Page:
6 On Your Side: September Laws

Newschannel 6 did the research to find out how more than 650 new laws that went into effect in Texas on September 1 will affect residents.

6 On Your Side anchor Brittany Glas broke them down to some of the most controversial and historic laws in Texas history for teens, families, students, and especially gun-owners.

The 10 to 15 hour concealed hand-gun licensing standard in Texas is now a thing of the past. This means C.H.L. instructors and students will spend less time in the class room by about half the time.

Karen Clark, a C.H.L. holder, said, "They've shortened it and I'm not sure how they're going to get all that in."

For some, the issue was wasted time. Mike Cargill, the owner of Central Texas Gun Works, said, "The problem was if you had about five people in class, you had to fill time because it had to be a minimum of 10 hours... and the topics could have been covered in a much shorter time."

Thanks to Senate Bill 864, supporters said it's possible.

Texas now requires only four to six hours of classroom instruction to learn fire-arm safety, where you can and cannot carry, dispute resolution tactics and de-escalation techniques, as well as justifiable use of force.

Advocates of the new law said with the condensed classroom time, more people will be willing to get licensed. C.H.L. instructor Tracy Sanford said, "Since it's not going to be that big of an inconvenience, they'll go ahead and go in and get their C.H.L."

This was intentional. Texas State Senator Donna Campbell wrote the revised law "in hopes of reducing the unnecessary time burden that made it difficult for working folks to obtain their concealed carry license."

Texomans are divided on the issue.

Because C.H.L. classes are shorter, they are also less expensive. It's another benefit for Texans debating whether to get their permit. Texans should keep in mind the required practice at the shooting range will remain the same.

Robert Greene, owner of TexasCHL.US, said "I do teach basic firearms for those individuals who are not comfortable and I say, 'You know what? Before you take this step to get your concealed handgun license, why don't we get you some basic shooting experience first.' Then we can take the next step."

Tracy Sanford said, "They're gonna have to take a little bit of personal responsibility onto themselves to continue their education outside of the classroom."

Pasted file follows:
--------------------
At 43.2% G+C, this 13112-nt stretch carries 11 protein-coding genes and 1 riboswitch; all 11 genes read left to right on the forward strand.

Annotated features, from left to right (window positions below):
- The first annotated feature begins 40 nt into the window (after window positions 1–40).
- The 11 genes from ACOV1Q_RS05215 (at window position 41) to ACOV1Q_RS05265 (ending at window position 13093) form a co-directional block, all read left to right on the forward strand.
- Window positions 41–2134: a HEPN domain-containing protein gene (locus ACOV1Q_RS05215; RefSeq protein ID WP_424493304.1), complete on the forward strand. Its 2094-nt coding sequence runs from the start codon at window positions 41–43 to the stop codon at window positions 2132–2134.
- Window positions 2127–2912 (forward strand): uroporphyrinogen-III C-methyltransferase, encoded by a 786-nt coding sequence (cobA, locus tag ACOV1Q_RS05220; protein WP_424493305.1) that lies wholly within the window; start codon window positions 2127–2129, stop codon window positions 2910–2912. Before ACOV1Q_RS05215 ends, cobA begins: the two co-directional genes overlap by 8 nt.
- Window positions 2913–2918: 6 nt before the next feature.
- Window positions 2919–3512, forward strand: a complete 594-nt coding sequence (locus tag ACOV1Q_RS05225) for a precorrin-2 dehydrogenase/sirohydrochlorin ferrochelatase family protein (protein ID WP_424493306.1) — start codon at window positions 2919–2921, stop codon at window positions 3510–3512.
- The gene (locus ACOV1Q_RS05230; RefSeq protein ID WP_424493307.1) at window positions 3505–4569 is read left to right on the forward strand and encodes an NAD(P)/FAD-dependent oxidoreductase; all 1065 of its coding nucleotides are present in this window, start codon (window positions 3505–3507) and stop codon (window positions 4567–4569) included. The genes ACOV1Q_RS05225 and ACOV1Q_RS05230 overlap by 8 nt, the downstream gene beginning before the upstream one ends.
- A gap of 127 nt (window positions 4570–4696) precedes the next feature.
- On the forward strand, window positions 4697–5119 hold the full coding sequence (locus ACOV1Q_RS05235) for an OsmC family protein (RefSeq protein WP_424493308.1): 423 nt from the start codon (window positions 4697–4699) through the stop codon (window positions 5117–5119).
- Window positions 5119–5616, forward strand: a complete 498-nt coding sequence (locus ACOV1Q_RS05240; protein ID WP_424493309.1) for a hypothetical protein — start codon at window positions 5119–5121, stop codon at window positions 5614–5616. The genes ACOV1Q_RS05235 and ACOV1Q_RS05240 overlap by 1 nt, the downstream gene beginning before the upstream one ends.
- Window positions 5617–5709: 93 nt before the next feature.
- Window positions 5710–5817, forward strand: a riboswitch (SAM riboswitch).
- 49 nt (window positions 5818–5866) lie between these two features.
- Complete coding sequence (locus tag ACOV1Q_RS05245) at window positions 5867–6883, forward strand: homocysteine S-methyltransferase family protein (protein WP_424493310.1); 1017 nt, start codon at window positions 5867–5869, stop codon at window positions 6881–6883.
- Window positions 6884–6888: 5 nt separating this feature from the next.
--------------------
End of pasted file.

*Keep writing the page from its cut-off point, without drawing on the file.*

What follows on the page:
From the shooting range to the world-wide-web... Thanks to the new law as soon as someone's registered, owners can also renew their registration online.

S.B. 864 wasn't the only pro-second amendment law change that went into effect September 1. State Senator Craig Estes, who represents Wichita Falls, along with State Representative Kenneth Sheets of Dallas, wrote Senate Bill 299. The bill protects C.H.L.'s against charges of unlawful carry for the accidental display of a handgun.

The 659 total bills also directly impact Texans behind the wheel.

The "Move Over, Slow Down" law is aimed at protecting the lives of Texas Department of Transportation workers. When approaching a TxDOT vehicle, drivers must now move over to the furthest lane, or reduce their speed to 20 miles per hour under the posted speed limit.

If you get into a wreck and don't stop and render aid and someone is hurt, you could spend the next decade behind bars.

Hit-and-run crashes that result in death now carry the same penalty as intoxication man-slaughter: 20 years in jail.

A number of Department of Public Safety laws also took effect, including the option of using a cell phone to show proof of insurance.

Tanning beds are now banned under the law for minors in the Lone Star State, regardless of parental consent.

Texas students may be happy to hear they'll take fewer standardized tests. Lawmakers dropped the number of those tests from 15 to only 5.

Brittany Glas, Newschannel 6